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3 Quick Ways to Transmogrify Photos with Smart Cropping

3 Quick Ways to Transmogrify Photos with Smart Cropping


Cut it out.

Cut out the boring parts.

Cut out the irrelevant.

Cut out the extraneous details that take away from the big visual story.

You may know that cropping a photo is one of the fastest and easiest ways to make a boring image more interesting.

But you may hesitate to use the cropping tool in your image editor. You could feel unsure about where to place it or how much of the photo to trim away.

Today, I’m going to teach you three quick rules for cropping.

Get ready to cut it out — with confidence.

Cropping is visual editing

Since you’re a Copyblogger reader, you understand how editing a sentence like this:

“The truth is, (and it’s surprising!), cropping a photo, whether it’s your own or from a stock photo site, is a quick way to give it more impact in the eyes of the person viewing it.”

… to something like this:

“Cropping a photo is a quick way to give it more impact.”

… makes the message stronger, more effective, and easier to grasp in a single glance.

Images are no different.

Look at what happens when we take a photo like this:

… and crop out the uninteresting parts so our eyes go straight to the more interesting parts, like this:

In the second photo, we can really see our subject.

We eliminated the chair and zoomed in closer to her so we notice details like her expression, how her shoes match the cushions on the sofa, and how she’s engaging with what’s on her screen. 

It only takes a few moments to transform a photo with strategic cropping.

To do this with confidence, master the three quick cropping techniques here so you can implement the best one for the next photo you want to enhance.

Remember: Cropping your image will make it smaller. If you plan to crop it, start with a larger image (in pixel size) than the final image you need.

1. Turn a photo from meh to magnificent with focused cropping

Photos are key components of high-impact visual marketing. (Learn more in my free workshop.) 

They’re used more frequently than illustrations, I think, because they directly represent the world we all live in. It’s easier to mentally put yourself inside a photo than an illustration. Photos tell stories that go straight to our hearts.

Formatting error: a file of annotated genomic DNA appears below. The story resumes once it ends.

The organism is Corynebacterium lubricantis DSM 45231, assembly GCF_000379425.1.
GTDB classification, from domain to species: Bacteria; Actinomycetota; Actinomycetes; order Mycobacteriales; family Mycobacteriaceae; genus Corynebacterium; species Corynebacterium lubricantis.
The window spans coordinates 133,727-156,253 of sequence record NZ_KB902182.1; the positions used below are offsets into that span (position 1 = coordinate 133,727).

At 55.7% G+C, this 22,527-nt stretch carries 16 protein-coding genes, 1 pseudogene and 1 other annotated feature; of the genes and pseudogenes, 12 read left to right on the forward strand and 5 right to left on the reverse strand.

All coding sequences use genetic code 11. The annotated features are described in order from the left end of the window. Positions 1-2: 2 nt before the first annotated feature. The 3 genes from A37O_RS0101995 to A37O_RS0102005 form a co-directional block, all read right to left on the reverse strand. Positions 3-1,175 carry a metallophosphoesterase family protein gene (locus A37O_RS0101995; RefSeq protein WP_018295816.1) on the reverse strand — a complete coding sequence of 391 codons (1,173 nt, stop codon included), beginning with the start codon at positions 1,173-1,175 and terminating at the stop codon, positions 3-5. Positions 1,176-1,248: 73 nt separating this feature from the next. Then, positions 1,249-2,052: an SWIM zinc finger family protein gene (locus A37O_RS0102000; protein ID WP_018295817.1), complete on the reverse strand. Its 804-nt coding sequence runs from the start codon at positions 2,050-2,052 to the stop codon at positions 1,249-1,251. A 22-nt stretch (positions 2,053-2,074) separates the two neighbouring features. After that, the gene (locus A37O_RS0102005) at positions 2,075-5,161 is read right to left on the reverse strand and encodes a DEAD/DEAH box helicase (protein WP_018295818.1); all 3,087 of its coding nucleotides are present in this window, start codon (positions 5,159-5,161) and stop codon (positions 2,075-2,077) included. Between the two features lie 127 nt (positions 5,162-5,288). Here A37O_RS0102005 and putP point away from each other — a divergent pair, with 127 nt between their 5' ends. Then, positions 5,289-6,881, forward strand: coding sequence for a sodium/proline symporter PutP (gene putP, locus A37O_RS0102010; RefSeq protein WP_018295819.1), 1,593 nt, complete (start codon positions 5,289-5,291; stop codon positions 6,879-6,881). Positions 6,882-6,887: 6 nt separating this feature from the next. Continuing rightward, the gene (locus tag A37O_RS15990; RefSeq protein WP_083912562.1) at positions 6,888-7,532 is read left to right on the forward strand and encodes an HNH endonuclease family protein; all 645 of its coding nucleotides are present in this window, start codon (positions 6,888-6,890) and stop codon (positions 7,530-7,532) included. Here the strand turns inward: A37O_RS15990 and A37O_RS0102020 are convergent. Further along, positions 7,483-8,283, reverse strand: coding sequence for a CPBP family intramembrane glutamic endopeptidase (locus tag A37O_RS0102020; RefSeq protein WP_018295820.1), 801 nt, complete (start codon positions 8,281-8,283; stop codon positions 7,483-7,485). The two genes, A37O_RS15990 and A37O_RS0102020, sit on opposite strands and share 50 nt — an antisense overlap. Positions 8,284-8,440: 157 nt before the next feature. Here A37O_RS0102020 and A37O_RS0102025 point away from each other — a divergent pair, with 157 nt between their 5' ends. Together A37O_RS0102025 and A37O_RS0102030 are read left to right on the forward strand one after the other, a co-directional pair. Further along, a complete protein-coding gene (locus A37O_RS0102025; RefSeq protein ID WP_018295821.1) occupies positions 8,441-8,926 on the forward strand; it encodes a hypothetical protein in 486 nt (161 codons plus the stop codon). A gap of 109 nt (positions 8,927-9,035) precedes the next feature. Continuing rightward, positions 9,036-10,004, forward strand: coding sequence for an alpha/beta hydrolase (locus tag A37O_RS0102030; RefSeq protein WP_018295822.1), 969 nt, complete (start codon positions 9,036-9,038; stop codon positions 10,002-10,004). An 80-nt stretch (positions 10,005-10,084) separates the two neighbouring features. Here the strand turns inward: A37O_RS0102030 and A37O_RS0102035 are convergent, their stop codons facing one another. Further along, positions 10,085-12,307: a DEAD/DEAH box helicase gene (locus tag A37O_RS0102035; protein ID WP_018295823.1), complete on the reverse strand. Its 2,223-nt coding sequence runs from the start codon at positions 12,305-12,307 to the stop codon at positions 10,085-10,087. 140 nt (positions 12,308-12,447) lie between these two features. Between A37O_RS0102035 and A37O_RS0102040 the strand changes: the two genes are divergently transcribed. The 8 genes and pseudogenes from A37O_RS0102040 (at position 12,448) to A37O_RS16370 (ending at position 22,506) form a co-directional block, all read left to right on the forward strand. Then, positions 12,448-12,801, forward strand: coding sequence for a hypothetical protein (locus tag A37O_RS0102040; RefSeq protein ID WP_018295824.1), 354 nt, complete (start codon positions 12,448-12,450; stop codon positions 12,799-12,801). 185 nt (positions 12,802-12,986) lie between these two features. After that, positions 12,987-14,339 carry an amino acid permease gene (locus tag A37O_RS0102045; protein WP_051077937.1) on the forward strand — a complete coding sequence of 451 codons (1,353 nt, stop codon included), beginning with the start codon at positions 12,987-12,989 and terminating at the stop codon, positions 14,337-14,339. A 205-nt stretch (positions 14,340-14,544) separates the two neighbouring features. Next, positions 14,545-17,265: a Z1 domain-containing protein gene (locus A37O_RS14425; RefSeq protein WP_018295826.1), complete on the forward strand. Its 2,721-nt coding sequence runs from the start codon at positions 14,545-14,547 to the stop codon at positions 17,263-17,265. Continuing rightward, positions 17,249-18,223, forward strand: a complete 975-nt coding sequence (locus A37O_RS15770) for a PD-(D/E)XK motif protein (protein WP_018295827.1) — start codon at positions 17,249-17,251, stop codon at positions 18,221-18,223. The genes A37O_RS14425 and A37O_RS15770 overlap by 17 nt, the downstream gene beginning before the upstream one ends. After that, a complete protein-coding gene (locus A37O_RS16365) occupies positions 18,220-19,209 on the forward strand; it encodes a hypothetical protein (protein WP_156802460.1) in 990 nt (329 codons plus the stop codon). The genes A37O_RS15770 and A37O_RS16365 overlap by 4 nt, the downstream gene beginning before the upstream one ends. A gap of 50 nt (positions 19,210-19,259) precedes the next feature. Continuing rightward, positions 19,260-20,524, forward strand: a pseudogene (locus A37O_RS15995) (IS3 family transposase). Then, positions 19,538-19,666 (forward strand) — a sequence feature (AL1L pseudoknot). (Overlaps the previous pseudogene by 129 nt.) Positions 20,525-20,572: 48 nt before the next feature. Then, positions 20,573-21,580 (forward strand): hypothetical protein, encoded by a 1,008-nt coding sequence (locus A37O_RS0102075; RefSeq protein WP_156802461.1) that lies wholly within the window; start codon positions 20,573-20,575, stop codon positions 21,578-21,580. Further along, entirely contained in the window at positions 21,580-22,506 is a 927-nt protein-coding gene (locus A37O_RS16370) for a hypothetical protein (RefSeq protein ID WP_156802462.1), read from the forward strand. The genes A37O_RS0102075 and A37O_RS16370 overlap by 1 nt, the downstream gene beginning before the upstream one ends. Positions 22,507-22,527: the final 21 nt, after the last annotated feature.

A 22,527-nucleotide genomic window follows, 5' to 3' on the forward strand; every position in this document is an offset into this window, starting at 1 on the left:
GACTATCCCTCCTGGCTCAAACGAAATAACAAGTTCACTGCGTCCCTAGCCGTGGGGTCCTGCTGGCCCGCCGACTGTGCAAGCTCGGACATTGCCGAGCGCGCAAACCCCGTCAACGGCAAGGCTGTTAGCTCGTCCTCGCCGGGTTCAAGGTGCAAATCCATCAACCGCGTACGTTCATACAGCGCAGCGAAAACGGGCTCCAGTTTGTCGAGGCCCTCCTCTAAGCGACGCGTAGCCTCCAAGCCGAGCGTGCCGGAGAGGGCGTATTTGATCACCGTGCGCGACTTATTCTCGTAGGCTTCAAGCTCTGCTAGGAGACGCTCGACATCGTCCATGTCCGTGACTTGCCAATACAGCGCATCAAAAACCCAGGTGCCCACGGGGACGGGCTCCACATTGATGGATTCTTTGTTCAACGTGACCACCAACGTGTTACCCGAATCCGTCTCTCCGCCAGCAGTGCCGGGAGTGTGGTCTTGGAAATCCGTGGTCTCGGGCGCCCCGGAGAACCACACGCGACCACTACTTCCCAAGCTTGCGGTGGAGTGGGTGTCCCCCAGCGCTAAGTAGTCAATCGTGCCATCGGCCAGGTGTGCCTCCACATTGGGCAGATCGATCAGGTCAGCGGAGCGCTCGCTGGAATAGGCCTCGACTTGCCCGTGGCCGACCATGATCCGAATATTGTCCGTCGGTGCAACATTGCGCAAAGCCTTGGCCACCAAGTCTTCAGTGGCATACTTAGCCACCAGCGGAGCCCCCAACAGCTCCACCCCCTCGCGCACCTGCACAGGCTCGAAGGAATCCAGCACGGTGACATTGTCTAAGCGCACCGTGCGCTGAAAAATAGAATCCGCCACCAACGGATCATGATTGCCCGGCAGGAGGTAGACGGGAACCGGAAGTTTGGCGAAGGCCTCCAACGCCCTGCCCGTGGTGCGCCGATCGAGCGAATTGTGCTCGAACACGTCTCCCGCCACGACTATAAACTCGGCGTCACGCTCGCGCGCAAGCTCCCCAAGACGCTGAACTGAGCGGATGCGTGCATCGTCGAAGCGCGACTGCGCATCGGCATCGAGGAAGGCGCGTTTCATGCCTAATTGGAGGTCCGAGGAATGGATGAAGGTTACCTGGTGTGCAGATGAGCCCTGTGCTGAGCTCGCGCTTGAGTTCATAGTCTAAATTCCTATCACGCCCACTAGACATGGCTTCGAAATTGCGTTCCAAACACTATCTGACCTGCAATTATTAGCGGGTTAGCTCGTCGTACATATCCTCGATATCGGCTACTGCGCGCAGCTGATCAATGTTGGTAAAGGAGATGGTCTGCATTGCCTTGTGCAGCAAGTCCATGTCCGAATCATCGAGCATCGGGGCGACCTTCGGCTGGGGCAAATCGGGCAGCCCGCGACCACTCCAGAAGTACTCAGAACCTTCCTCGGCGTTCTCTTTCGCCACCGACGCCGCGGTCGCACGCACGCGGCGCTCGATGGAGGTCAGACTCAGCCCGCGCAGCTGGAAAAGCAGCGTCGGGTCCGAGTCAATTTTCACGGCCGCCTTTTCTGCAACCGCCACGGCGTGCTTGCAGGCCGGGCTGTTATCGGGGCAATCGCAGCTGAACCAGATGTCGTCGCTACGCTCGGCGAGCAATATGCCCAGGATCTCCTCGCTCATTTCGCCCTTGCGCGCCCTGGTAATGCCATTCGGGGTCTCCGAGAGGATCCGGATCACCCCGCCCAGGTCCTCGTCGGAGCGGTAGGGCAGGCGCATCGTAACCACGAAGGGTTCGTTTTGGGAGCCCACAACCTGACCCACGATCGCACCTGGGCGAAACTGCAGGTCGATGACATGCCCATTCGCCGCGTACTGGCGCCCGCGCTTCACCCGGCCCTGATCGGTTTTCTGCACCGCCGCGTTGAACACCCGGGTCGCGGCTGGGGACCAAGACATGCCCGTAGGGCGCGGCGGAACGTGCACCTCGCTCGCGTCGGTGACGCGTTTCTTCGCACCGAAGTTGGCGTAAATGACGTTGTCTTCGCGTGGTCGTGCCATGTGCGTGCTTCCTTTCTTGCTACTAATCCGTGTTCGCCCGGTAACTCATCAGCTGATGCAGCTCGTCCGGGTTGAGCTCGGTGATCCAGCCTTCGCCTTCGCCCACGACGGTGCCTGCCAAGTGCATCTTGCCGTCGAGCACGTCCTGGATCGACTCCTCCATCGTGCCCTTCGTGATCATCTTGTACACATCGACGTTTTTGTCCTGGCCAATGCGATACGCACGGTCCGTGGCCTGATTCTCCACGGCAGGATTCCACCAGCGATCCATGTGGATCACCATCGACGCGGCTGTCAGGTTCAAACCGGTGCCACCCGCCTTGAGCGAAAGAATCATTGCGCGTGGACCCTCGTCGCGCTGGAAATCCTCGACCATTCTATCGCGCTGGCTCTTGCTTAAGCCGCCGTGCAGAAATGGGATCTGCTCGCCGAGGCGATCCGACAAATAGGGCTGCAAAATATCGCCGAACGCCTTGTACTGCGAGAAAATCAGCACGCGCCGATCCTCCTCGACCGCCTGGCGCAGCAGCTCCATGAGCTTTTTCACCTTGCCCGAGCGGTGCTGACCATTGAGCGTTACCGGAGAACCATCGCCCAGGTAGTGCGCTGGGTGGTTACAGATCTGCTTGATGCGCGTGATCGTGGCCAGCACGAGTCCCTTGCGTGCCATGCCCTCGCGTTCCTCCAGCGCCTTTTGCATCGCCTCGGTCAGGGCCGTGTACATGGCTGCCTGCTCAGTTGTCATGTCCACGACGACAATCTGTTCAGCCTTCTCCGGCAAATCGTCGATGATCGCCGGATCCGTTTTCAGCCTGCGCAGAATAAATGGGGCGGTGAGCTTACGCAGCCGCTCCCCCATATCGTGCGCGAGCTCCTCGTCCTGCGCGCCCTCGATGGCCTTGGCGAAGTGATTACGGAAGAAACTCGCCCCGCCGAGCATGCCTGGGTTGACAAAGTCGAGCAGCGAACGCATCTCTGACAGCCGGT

The most memorable stories have clear narratives. If you want your photo to tell a story, be sure that the image’s message is clear.

Cropping can help with that!

First, think about what you want the photo to “say.” What message do you want to get across?

Then, look critically at the photo. Are there parts of it that aren’t contributing to the story? Don’t give the viewer extra information to process if that information isn’t part of your visual message.

When you focus on the best part of the photo and eliminate the rest, you’ll find a new world of images opens up to you.

Photos that aren’t quite what you need can be transformed into the perfect image when you take a moment to crop them.

2. Crop into dramatic proportions to create a shape that controls reading speed

Strong vertical or horizontal shapes can help you control how your reader consumes your information.

Strong horizontals like this slow down your reader:

They’re like speed bumps on your page — the reader has to scroll past them to keep going.

They’re one of the seven examples I used in my article 8 Ways to Weave Simple Visuals into Your Kick-Ass Words (click for the other seven examples).

Horizontal images make excellent visual dividers when you’re publishing an extra-long post.

Strong vertical images have the opposite effect.

They’re like playground slides!

They pull your reader’s eyes down the page and keep them consuming your content.

They also have the effect of shortening the line length of any text that runs next to them.

Any place you use them, you’re reducing the density of the written content and pulling the reader through your information.

That means you need to use them strategically and only where you want this effect.

If you want readers to linger, use a horizontal image instead.

3. Direct eyes to the intersections for impactful images

Your favorite image editing software will include a way to crop photos. And most will overlay a grid on your photo when you choose the cropping tool.

More often than not, the grid is designed to help you use the Rule of Thirds.

The grid will look like this:

This is a powerful tool when you know how to use it!

It can help you push back against your first cropping impulses.

Here’s what I mean.

Most of us would take a photo like this:

… and crop it like this:

And that’s fine. But it’s a little boring.

If we use a cropping tool with the Rule of Thirds baked in, we can use the grid to crop our photo in a more interesting way.

To do that, position your photo so that one of the key image elements appears right at the place where the grid lines intersect, like this example, where the intersection is over one of the dog’s eyes:

Cropping now will give us this final product:

Cropping the photo with the Rule of Thirds in mind gives us a final image with lots of open space to add copy or a logo.

It’s a perfect image to use in your marketing!

In another example, this photo:

… can be cropped using the Rule of Thirds:

… to this:

This cropped image is much more interesting. And cropped like this, it gives you plenty of space to add a quote, a message — whatever you’d like.

Images: they get the job done

I’d love to teach you more about the power of visual marketing.

If you’re interested, you can watch my free visual marketing workshop.

It’s on demand, so register today, grab your favorite beverage, and invest an hour with me so I can show you how to create powerful visual marketing even if you’re “not artistic” at all.

Editor’s note: Copyblogger is an affiliate for Pamela’s workshop.



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